Prototyping as an ethos

Prototyping electronic board with some components and wires

When car manufacturers design a new automobile, they develop requirements, conduct research, draw designs, make scale models, test scale models in wind tunnels, computer model their ideas, build full-scale prototypes, test them, and iterate the designs – all of this before putting them into production. What they don’t do is go right from drawing them on a piece of paper or having a pocketful of highly subjective ideas to putting them into production.

So they don’t base their decisions on a paper prototype or a list of personal ideas. Why? Because a car is a 3 dimensional experience. It is an experience of the senses. It is an interactive experience. You really need to understand it before you put it into production. Mistakes carried through into production would be costly.

Most people, if you asked them to draw a picture of a car would do so. And the exercise would result in many different shapes, sizes, features, etc. However, if pressed, most people don’t actually believe they could design a car for production. So why, then, do so many people believe they can design a customer-facing experience?

When done properly, digital experiences go through a process of understanding requirements (those of the business – and the users), which can mean conducting research and workshops with all constituents to understand needs, desires, etc. All of this informs design and function. We sketch, we wireframe, we prototype, we test, we revise, we design, we build, we test, etc. There is a process that we follow, not because we want to be difficult, but because we are often delivering something, that in todays world, can sit at the core of a business’ strategy.

We wouldn’t want to take our responsibility lightly, because to do so could be catastrophic for the companies for whom we work.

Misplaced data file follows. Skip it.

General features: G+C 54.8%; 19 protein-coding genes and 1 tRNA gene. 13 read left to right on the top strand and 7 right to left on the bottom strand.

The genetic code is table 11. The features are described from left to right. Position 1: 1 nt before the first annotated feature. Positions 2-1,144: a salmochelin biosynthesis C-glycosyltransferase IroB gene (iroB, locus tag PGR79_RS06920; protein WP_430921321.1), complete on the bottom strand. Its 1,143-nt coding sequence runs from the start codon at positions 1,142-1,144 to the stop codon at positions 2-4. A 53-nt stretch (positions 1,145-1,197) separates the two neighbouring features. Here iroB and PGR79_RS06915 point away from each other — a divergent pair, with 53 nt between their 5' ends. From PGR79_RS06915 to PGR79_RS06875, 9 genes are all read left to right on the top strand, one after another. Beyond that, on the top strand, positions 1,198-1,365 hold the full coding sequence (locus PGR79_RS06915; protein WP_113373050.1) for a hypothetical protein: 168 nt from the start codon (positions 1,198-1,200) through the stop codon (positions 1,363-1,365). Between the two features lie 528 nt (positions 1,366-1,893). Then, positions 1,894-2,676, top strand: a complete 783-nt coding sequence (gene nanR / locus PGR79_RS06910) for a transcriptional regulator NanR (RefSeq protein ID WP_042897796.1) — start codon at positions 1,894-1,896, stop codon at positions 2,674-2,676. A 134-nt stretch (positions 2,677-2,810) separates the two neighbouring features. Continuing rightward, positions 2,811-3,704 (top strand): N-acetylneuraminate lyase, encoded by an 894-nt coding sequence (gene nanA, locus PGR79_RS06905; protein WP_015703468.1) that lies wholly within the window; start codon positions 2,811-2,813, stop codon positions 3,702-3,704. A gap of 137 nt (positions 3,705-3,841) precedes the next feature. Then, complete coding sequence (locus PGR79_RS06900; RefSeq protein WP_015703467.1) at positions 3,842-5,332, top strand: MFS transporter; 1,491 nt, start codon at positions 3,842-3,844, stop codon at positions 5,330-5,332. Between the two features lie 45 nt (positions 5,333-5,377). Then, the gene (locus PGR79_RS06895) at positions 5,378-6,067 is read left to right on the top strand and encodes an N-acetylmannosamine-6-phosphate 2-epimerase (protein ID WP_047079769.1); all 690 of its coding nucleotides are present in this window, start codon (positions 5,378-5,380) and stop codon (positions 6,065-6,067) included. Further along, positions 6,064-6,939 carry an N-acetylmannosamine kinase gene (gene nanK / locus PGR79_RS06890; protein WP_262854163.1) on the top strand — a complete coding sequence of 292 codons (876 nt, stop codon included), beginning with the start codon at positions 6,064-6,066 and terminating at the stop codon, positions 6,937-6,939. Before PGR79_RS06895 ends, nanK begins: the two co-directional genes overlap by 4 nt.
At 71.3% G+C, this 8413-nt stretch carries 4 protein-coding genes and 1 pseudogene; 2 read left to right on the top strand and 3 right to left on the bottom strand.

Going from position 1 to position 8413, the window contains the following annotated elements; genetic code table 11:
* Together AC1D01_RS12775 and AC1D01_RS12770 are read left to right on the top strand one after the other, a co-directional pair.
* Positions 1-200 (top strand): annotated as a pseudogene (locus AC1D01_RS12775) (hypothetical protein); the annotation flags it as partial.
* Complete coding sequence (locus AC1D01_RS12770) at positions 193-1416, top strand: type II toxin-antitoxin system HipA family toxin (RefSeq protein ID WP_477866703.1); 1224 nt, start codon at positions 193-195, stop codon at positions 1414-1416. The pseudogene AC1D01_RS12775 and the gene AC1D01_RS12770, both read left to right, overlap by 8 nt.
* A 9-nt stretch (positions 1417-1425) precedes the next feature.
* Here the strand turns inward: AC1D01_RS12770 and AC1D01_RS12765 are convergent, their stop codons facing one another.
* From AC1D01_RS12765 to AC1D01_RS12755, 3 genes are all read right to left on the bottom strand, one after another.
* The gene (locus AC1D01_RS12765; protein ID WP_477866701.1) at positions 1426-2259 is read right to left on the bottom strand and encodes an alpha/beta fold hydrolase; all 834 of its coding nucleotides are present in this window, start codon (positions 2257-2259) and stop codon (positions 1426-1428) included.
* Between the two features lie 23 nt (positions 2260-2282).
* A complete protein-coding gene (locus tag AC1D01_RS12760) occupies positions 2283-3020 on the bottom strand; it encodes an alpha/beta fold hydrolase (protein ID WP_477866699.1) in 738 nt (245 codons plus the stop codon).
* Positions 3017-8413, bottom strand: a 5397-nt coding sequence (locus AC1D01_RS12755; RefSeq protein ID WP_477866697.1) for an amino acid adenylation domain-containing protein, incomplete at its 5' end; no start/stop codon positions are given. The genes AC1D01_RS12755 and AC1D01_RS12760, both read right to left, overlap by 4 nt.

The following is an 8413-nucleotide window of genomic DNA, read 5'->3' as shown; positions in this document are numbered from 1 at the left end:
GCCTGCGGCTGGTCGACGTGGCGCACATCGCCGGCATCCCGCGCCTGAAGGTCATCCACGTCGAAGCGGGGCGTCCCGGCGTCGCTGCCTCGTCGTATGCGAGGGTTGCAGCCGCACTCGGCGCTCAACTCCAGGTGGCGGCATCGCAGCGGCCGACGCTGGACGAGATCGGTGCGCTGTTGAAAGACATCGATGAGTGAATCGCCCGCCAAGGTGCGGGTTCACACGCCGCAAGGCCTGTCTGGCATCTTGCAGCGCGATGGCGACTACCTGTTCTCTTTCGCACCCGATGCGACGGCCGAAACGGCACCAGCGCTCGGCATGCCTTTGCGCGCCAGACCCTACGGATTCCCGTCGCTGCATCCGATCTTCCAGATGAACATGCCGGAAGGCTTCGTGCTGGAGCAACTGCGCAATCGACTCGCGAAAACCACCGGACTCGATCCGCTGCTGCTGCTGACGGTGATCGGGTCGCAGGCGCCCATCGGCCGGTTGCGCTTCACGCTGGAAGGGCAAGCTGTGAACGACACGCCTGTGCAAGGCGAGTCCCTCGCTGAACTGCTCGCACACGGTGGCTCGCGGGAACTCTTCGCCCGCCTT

So if we take our responsibility seriously, why don’t our clients? Why do they so often try to cut corners, cut out research and prototyping, shudder at the idea of iteration (which will equal cost now but provide potential benefit later), and railroad us down an agile path that promises iteration, but so often delivers linear, scaled-back development with no opportunity to evolve already built functionality? Prototyping and testing gives you a real opportunity to test, iterate and re-test. It allows teams to incorporate learnings (other than their own) so that the end results more closely resemble the type of result that users might actually find useful.

If I could I would present a counter argument to this process to try and give some sense of perspective, but through all of the prototyping and testing I’ve been a part of throughout my career, there have always been a set of beneficial learnings that have come out the other end, and a set of clients (marketers, tech teams, stakeholders) who sit back and think ‘we didn’t know that before’.

I’d love to see more time built into projects for prototyping and testing because I enjoy it when projects are given a chance to be successful and clients are given a chance to shine when their results bear fruit. And isn’t it better when we share our work while it has a chance of being improved than after when it is too late?

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